FIG. 12c shows an alternative embodiment of the socketforming surgical instrument of FIGS. 12a and 12b.

FIG. 1a shows a first embodiment of the implant comprising a cylindrical root portion 1 extended at its upper end by a frustoconical coronal portion 2 for securing a dental crown or prosthesis. The implant is one-piece structure of a carbon carbon composite material comprised of a carbon fiber texture and a fiber interconnecting matrix also made of carbon. The material used comprises more than 99% pure carbon, its specific gravity is about 1.7 and its module of elasticity-its most important property-is 4,000 kg/mm2 whereas that of the jawbone is 1,500 kg/mm2. Carbon carbon composites have biological and biomechanical properties, in particular compatibility with living tissues, which make them especially suitable for constructing dental implants.

The cylindrical root portion 1 is solid, its diameter is 3.5 mm but may of course vary, and is equal to the length of the cylindrical root portion. The cylindrical root portion 1 has a flat 3 parallel to the axis of the cylindrical root portion with a width of 1.5 mm, in the illustrated embodiment. the base 4 of the cylindrical root portion 1 is frustoconical with blunted edges. The flat 3 prevents the piston effect during insertion of the implant into the bone socket and favors postsurgical exsudation. Ultimately it prevents rotation of the implant. The cylindrical root portion 1 may have two or more such flats parallel to the axis of the cylinder of the same or different widths.

The surface of the implant is directly in contact with the jawbone, the connective tissue acting as a connection with the bone tissue and thereby partaking in the securement of the implant.

The upper frustoconical coronal portion 2 is separated from the cylindrical root portion 1 by a shoulder 5 which acts as an abutment for a frustoconical protective sleeve or socket 6. The sleeve 6 is detented on the coronal portion 2 of the implant by means of a circular internal rib 7 cooperating with a complementary groove 8 formed at the base of the frustoconical coronal portion 2.

The sleeve 6 is covered by a cap 9 comprising a body of revolution having a lower edge abutting against an external shoulder 10 formed at the base of the sleeve 6. The cap 9 is connected to another identical cap (not shown) by the medium of a connecting bar 11. The sleeve 6, the cap 9 and the bar 11 are all made of a noble metal alloys.

The bar 11 is removably mounted by means of a screw 12 traversing the cap 9 and screwed into the sleeve 6, the end of the screw 12 being received in a smooth blind hole 13 provided along the axis of the implant. Alternatively, the hole 13 may accommodate a metal liner or insert, illustrated in dotted lines at 13a. The liner or insert 13a is fixed to the sleeve 6 and internally threaded for threaded engagement with screw 12.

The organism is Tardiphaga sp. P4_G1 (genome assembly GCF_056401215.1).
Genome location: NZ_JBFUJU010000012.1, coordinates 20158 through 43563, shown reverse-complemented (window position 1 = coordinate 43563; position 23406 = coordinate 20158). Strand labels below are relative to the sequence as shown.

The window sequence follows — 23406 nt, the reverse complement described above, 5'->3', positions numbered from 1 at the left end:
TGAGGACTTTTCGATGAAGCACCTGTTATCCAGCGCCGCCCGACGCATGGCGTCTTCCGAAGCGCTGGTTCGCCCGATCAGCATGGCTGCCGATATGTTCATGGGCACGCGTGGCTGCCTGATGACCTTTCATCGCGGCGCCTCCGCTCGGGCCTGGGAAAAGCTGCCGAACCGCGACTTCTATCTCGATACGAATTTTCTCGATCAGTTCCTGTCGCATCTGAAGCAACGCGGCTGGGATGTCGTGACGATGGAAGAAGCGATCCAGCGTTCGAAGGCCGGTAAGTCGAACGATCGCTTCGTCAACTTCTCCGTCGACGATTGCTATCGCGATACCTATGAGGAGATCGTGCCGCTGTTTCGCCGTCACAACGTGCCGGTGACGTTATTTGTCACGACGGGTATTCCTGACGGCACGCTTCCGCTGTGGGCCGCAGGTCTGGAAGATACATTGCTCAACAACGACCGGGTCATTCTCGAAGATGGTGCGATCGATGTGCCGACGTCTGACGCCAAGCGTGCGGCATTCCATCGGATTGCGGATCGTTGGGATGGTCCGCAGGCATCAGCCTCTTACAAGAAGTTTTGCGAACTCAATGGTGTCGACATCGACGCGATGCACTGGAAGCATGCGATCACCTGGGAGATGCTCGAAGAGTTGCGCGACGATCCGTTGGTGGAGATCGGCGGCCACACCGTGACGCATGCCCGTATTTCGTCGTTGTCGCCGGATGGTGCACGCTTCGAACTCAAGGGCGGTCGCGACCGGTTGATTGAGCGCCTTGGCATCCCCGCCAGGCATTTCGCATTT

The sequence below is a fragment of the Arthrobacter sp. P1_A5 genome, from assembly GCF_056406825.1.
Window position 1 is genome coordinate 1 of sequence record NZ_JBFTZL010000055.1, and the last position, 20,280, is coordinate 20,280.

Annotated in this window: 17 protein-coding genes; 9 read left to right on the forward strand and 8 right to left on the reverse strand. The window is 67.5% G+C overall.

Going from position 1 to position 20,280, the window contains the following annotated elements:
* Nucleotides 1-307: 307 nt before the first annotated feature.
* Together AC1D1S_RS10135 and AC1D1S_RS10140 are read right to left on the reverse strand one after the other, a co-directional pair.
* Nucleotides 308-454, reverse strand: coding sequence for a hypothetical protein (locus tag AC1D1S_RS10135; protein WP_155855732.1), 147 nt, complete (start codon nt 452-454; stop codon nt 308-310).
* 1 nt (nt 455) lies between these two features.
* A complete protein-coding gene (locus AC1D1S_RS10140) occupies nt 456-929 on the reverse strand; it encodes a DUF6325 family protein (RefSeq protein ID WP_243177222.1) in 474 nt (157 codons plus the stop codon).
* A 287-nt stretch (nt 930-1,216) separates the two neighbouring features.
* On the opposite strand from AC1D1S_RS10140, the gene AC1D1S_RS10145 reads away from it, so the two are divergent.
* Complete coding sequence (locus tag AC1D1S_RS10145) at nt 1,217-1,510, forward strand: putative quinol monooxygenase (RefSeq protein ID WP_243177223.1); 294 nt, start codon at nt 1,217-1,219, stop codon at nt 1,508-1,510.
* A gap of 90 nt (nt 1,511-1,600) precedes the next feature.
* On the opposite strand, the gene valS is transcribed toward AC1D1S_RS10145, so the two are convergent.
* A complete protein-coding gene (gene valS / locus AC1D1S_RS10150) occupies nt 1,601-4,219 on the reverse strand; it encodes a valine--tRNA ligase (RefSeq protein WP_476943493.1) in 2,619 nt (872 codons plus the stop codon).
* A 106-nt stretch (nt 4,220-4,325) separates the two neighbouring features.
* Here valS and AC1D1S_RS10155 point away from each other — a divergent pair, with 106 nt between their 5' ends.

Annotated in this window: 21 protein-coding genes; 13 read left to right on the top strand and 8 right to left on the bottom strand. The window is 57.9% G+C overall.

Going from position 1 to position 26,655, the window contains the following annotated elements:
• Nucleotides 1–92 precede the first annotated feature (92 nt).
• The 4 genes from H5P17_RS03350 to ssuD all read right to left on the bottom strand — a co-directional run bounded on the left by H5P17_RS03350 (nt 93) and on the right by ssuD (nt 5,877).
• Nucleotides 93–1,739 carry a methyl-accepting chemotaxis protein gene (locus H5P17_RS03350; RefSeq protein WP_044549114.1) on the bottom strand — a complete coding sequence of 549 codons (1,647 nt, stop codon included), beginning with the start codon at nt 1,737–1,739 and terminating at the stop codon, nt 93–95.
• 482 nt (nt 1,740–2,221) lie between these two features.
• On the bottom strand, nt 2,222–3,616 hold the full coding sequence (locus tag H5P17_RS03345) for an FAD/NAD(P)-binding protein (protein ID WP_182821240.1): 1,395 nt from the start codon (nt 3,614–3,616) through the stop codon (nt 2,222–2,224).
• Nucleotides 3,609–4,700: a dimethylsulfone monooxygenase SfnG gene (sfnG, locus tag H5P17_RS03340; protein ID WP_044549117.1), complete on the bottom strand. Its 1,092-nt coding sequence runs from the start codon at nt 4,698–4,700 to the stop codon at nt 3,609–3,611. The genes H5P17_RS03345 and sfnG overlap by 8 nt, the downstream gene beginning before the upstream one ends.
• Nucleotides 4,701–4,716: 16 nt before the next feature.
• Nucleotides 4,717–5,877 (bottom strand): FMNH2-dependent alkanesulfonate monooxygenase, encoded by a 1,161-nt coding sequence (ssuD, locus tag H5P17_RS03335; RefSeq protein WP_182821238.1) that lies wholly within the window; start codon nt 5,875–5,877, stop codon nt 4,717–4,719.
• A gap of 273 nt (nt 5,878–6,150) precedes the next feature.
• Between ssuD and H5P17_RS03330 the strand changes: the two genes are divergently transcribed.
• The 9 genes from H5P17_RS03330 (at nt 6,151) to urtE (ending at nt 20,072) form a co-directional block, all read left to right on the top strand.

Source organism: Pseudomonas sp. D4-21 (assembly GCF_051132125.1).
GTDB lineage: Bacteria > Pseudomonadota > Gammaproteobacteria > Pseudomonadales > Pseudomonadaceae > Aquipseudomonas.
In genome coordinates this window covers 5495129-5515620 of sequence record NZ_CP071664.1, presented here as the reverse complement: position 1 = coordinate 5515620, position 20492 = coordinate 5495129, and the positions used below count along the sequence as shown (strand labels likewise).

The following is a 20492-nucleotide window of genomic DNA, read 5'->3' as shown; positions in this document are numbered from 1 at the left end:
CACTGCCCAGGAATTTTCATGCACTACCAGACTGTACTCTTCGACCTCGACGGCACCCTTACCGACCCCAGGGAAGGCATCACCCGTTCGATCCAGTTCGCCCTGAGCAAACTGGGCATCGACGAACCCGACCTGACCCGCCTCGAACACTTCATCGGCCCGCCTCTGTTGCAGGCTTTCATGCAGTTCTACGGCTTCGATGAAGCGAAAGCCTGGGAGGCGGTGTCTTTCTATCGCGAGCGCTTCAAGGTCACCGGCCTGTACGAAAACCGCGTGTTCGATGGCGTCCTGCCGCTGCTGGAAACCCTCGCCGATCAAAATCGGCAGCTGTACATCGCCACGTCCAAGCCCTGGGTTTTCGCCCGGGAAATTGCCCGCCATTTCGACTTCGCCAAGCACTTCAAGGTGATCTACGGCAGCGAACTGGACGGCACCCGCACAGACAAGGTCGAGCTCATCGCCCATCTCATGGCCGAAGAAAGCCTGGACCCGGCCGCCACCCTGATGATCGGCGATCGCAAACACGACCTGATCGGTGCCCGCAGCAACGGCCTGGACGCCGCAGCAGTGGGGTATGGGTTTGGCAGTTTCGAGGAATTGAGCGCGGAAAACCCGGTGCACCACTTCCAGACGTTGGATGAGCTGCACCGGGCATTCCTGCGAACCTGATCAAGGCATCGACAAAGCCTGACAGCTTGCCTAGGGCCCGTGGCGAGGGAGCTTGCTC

The assembly of components 1, 2, 6 and 9 without bar 11 may of course accommodate a dental crown or prosthesis directly. Accessories for installing such crowns or prosthesis on the connecting bar 11 will be described below in conjunction with FIG. 9-11.

FIG. 1a also shows, according to a modified embodiment, a keying lug 14 projecting from the cylindrical surface of the cylindrical portion 1 of the implant. The lug 14 comprises a thread segment of triangular section about 3 mm long and 2 mm height. The lug 14 is provided in the upper third of the cylindrical root portion 1 and is adapted to be engaged in an suitably shaped female thread in the wall of the bone socket for receiving the implant to fix its position in a precise and secure manner therein.

FIGS. 1b-1e illustrate alternative embodiments of implants having a cylindrical root portion with a flat.

FIG. 1b shows the root portion 1a of an implant comprising a cylindrical portion with a flat 3a and a frustoconical portion 4a having an angle (about 20°) very must smaller that the angle (120°) of the frustoconical portion 4 of the implant in FIG. 1a. In both embodiments the lower tip of the frustoconical portion has a diameter of the order to 1.5 mm.

FIGS. 1c and 1d both show an embodiment of an implant having a cylindrical portion, a flat 3b, 3c and a groove 1b,1c of rounded section disposed between the cylindrical coronal portion and the root portion. The groove 1b, 1c is intended to permit the gum to grip the implant and act as a hermetic seal. The groove 1b, 1c is formed in a zone of the implant having a diameter of about 10mm and the distance between the edges of the grooves, i.e., its height, is of the order of 2.5 mm.

In the FIG. 1d embodiment the frustoconical portion 4a extends slightly above the groove 1c and therefore the lower edge 1d of the groove 1c is set back from the upper edge 1e of the groove 1c, the surface of the groove runs gradually into the frustoconical portion 4a.

As shown in FIG. 1d, which may be the case with the embodiment of FIG. 1b, the implant may comprises a coaxial central blind bore 13a which tapers in the direction of the lower tip of the frustoconical root portion 4a.

FIG. 1e shows an implant comprising a cylindrical root portion 1 having a flat 3 and a groove 1b and a cylindrical coronal portion or post 2a having a circular cross section, the axis of the cylindrical coronal portion 2a being at inclined relative to the axis of the cylindrical root portion 1.

FIG. 2 shows another embodiment of the implant according to the invention in which the root portion 15 is frustoconical and tapers downwards (into the bone tissue) and has a round lower end. The frustoconical coronal portion 16 is separated from the frustoconical root portion 15 by a circular groove 17 having a rounded cross section intended to permit gum growth into the groove to grip the implant and act as a hermetic seal. The respective shapes and dimensions of the coronal portion 16, the groove 17 and the root portion 15 may of course vary depending on the particular application.

FIGS. 3a and 3b illustrate another embodiment, similar to the embodiment of FIG. 2, in which the coronal portion 16, the groove 17 and the root portion 15 are all of elliptical rather than circular section.

FIGS. 4a and 4b illustrate another modified embodiment of an implant having a frustoconical root portion 15, a frustoconical coronal portion 16 and a peripheral groove 17 therebetween.